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10 Mar, 2023
2023-3-10 4:37:48 PM UTC
I don't recall him giving an explanation for his not revisiting the text of The Silmarillion to effect these changes for a 'third edition'. Such changes are hardly out of keeping with the handful of emendations he implemented in the second edition of 1999, some of which appeared in earlier paperbacks.
I believe the only “creative” change to the 2nd Edition is the addition of Tar-Ardamin as the 19th king of Númenor (something mentioned in UT). I think in the bigger scheme of things it’s safe to say that HoMe was Christopher’s actual “‘Silmarillion’ do-over.” Frankly, I’m not the biggest fan of the ’77 Silmarillion, but I’m glad Christopher left it intact for its fans and didn’t George Lucas it.

Fans mainly like to argue over two issues:

1. Gil-galad: fans want to know who his father “really” was. Honestly, the more Tolkien you’ve read, you know Tolkien changed his mind on this sort of thing all the time. The parentage and even kindred of Celebrimbor or Celeborn, for example. I think it’s safe to say Christopher felt Orodreth was a more solid candidate for Gil-galad’s father, in the end. For me, I like the Fëanor/Fingolfin/Finrod parallel you get in Celebrimbor/Gil-galad/Galadriel. But if JRRT himself could barely be bothered to decide on this, it’s probably unimportant.

2. The Ruin of Doriath: for me, there’s no substitute for reading about it from BOLT2. That’s THE tale. It’s kind of interesting to see how JRRT (and Christopher and GGK) tried to iron out some of the kinks later, but not that interesting. As someone else alluded to, you could rewrite everything about the Nauglamír and it would not result in a very different book.

Where we might have gotten a different book in 1977 is in two factors, I judge:

1. The decision to merge the Quenta and the Annals into a unified narrative. I would say this decision was by no means automatic or obvious. I think it was a good call on Christopher’s part, considering the two works are essentially indistinguishable. The decision to leave out dates prior to the Years of the Sun makes a lot of sense, in light of NoMe. For the Years of the Sun, sufficient dating is in fact present in the narrative to the point that Foster was able to construct a quite correct timeline.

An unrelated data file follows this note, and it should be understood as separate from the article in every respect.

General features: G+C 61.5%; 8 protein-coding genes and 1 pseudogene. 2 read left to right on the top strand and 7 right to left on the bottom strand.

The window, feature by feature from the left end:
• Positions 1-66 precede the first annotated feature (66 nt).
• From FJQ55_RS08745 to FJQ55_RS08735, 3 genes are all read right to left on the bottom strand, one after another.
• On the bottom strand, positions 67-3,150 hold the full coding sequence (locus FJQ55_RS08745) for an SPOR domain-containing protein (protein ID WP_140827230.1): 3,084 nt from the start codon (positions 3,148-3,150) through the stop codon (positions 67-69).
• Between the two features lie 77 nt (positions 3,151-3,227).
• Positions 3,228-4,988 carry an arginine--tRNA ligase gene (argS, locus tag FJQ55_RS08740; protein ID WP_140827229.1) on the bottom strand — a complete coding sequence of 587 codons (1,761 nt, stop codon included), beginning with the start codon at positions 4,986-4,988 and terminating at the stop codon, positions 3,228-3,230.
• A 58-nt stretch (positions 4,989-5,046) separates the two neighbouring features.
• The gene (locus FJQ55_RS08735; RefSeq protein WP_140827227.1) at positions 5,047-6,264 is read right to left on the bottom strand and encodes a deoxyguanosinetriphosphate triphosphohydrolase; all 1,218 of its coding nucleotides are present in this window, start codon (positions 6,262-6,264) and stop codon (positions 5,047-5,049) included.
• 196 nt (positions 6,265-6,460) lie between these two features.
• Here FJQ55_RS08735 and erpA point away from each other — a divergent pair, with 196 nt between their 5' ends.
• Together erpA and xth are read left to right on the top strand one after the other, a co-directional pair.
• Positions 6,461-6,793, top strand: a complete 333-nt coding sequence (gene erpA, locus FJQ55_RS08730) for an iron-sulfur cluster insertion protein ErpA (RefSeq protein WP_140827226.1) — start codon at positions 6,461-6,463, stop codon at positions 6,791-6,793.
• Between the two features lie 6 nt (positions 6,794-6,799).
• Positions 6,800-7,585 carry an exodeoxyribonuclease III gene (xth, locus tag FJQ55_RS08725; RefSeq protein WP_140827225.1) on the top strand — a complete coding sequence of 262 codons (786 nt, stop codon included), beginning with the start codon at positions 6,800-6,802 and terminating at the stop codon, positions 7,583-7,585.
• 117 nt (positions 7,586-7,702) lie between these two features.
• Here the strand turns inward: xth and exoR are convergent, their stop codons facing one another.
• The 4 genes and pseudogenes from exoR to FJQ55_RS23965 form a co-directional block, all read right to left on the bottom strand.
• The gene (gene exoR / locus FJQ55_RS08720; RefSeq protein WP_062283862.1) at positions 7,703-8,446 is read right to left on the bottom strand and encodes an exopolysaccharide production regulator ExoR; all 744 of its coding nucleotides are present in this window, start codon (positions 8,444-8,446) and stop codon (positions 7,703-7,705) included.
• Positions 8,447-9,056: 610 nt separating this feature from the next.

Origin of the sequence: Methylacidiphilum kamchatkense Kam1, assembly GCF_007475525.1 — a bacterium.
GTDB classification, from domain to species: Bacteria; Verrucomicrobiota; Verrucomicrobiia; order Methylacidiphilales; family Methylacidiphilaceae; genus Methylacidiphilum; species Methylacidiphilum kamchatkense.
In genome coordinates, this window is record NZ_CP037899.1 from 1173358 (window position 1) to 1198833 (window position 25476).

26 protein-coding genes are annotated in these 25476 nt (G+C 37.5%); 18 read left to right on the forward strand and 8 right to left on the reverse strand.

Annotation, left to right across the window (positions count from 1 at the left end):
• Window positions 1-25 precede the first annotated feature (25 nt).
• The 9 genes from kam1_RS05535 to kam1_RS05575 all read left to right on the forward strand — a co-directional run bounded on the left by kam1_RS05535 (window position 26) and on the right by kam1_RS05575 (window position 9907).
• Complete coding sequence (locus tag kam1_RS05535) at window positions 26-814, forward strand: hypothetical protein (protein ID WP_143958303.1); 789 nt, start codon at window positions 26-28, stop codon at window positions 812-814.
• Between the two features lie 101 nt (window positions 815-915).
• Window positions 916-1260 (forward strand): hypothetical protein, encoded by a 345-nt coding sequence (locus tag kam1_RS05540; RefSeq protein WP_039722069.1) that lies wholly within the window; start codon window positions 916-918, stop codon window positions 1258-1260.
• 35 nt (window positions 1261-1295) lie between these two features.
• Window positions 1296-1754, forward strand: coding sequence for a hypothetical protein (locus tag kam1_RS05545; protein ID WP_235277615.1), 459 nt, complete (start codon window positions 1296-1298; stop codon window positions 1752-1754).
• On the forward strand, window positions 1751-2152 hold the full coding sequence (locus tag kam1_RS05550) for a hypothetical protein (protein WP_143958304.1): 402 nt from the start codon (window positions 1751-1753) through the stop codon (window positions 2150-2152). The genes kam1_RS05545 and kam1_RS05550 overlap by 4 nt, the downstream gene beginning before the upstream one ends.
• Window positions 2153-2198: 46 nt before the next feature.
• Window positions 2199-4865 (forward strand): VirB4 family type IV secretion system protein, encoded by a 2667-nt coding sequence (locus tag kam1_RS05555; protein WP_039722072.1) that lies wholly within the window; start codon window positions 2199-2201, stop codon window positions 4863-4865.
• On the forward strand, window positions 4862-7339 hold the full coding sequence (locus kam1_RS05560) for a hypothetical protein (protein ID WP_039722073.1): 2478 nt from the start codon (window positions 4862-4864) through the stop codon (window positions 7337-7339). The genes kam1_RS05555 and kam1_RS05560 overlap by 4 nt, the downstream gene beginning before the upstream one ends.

2. The decision to ‘flatten the mode.’ I can’t remember at the moment what Christopher called this, exactly, but this is the biggie, IMO. JRRT’s text of the Quenta+Annals tends to expand and contract. In other words, JRRT’s Silmarillion changes mode between summaries/sketches (i.e., of material covered in the Lost Tales/Great Tales/Lays) and a more full narrative style where he has a new story to tell (eg., Finwë and Míriel; The Wanderings of Húrin). Christopher made the decision to cut out these ‘excursions’ from the text and stick to the summary style. With the exception, I understand, that ‘Of Beren and Lúthien’ was expanded rather than contracted.

I think it would have been really interesting if Christopher had decided to publish some of the Great/Lost Tales first before The Silmarillion, if it would have taken some pressure off him to rework The Silmarillion so much, and let it stand as the companion piece and not necessarily something self-contained. I wonder if it would be more prestigious or less.